This post for those considering a career change to software engineer is part of a series interviewing veteran developers, asking them questions about their journey to tech mastery and sharing the advice they have for those getting started.
Let’s find out what lessons Ukpai has learned, like overcoming impostor syndrome, during her career change to software engineer.
Basic logistics: Stack? How long have you been doing it?
After some time, I began to get familiar with Rust, a multiparadigm language. I loved its memory safety guarantee and the flexibility it gives developers in being able to solve a problem in different ways. With this language under my belt, I started to better understand the concept of blockchain technology.
What made you want to go into programming?
I went into programming out of curiosity. The main reason why I started programming was to understand how the IT industry worked. Whenever I got computer and internet access, I always wanted to understand how to build an application.
What were you most worried about when you made the decision to pursue a programming career?
I thought a marine engineer who has a little or no background with computer science will never be accepted and that this newfound love I had with programming would vanish as quickly as it came.
What advice would you offer to people considering a career change to software engineer?
I would tell people considering a career change to software engineer to hold their head up high and give it everything they’ve got. One thing I’ve come to understand is that the IT industry doesn’t discriminate against those who have changed careers. All that matters is that you know what you’re doing and you’re passionate about learning continually.
I would also tell them to contribute to and build projects that solve a real-life problem because this is what you’ll bring to the table every day as a programmer. Share your projects on GitHub or GitLab. This is useful, as you can share a bunch of things you’ve done with friends or prospective employers.
I’m a marine engineer who has successfully changed her career into the tech industry. It gets better because the tech field is big enough to accommodate everyone.
Did you ever think that you’d made a huge mistake getting into this field?
No. I can say boldly that my journey in tech up until this point has been life-changing. But I won’t say that the journey has always been smooth since I’ve had my highs and lows.
When you get to that point where you create or contribute to an application that helps users in their day-to-day activities, you just know that you’re not in this field by chance. At the beginning, it may seem rocky since a lot of people have more technical skills and know more about the work than you do. However, this feeling tends to disappear once you fix that little bug or contribute to a project. You’ll begin to think that this isn’t hard after all, and this is useful for your mental health.
What mistakes did you make that you think others following in your footsteps could learn from?
The first mistake I made was having the constant fear that no one will accept me because I was switching careers. This weighed me down for some time, and I only programmed for fun, not wanting to be committed because I felt I would never get a job since I don’t have a computer science degree.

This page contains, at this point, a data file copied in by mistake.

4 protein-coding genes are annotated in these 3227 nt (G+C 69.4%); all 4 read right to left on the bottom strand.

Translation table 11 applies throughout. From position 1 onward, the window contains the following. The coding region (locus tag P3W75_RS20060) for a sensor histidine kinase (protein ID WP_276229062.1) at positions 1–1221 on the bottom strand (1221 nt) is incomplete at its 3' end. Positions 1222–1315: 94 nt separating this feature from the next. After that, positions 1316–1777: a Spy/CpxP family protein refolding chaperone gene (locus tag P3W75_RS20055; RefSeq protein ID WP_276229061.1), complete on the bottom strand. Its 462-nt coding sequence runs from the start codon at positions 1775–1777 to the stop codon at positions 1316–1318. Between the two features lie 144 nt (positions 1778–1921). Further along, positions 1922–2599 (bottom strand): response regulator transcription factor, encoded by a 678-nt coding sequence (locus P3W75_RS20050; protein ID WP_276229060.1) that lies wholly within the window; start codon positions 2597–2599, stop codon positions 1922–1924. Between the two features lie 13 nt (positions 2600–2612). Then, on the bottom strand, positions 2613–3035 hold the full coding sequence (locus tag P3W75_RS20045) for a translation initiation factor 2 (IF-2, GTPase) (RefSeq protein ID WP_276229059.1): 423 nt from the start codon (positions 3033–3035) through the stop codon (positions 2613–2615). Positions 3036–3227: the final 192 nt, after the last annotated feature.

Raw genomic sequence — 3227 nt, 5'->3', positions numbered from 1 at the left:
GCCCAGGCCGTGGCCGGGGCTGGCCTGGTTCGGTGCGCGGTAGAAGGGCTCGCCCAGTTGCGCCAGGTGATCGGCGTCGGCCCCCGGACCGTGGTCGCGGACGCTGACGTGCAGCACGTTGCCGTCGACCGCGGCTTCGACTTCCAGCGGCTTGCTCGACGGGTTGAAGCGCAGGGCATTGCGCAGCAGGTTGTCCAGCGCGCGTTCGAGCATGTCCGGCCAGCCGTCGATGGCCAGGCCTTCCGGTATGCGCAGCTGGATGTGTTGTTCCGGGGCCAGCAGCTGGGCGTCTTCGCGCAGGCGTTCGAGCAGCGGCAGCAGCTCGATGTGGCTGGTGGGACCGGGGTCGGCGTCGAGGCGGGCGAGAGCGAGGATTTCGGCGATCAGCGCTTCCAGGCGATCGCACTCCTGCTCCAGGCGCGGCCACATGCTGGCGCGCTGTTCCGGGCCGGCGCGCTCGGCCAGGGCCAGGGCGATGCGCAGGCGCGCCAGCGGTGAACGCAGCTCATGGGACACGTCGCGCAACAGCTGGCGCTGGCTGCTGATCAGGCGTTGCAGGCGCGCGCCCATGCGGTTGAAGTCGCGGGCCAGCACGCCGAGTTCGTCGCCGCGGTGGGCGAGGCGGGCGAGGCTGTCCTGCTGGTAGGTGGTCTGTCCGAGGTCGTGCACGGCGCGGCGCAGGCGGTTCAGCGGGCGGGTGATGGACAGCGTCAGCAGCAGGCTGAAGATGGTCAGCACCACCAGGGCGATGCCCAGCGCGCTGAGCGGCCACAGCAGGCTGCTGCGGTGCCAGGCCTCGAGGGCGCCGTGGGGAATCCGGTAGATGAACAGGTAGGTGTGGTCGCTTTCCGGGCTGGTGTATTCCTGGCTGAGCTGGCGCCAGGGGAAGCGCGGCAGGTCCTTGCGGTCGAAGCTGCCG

I made a decision to be consistent about learning how to code because I saw people who didn’t have computer science degrees get amazing offers. I said to myself, if others are doing this, what’s stopping me? The answer was nothing! Nothing is stopping you from starting a career in tech—not your age, not your degree (or lack thereof). Nothing whatsoever.
I’d advise that you take out time to learn about the different programming stacks and discover which suits you best. Also, learn to confide in people already in the tech space and ask a lot of questions. No one will be mad at you for asking questions, but you’ll have yourself to blame if you get into a problem because you didn’t ask questions.
Who has influenced you the most so far in your programming journey?
I won’t say one person has influenced me in my programming journey. Rather, I’ll say that the people around me have been the force paramount to my growth. They often read through an article I’m writing and ask how I could write something as amazing as that. Also, whenever I’m writing a program and I’m stuck, they’ll always help out in any way they can.
What’s something that no training/bootcamp/degree could have prepared you for?
Job hunting. Very little is done to prepare newbies for the amount of rejection letters they’ll receive while hunting for their first job. Sometimes, job openings state how many years of experience a candidate needs to have. Nevertheless, these jobs are not suitable for an entry-level programmer. Hundreds of applicants apply for an entry-level position even though only a handful of developers are needed. So, although a newbie is well suited for the job, they may not be picked for the job because some other person is suited for the job, too.
Most times, it’s important that the programmer understands that the reason they didn’t get the job isn’t because they’re not fit. Rather, it’s because the position had other candidates who, like themselves, are well suited for the job.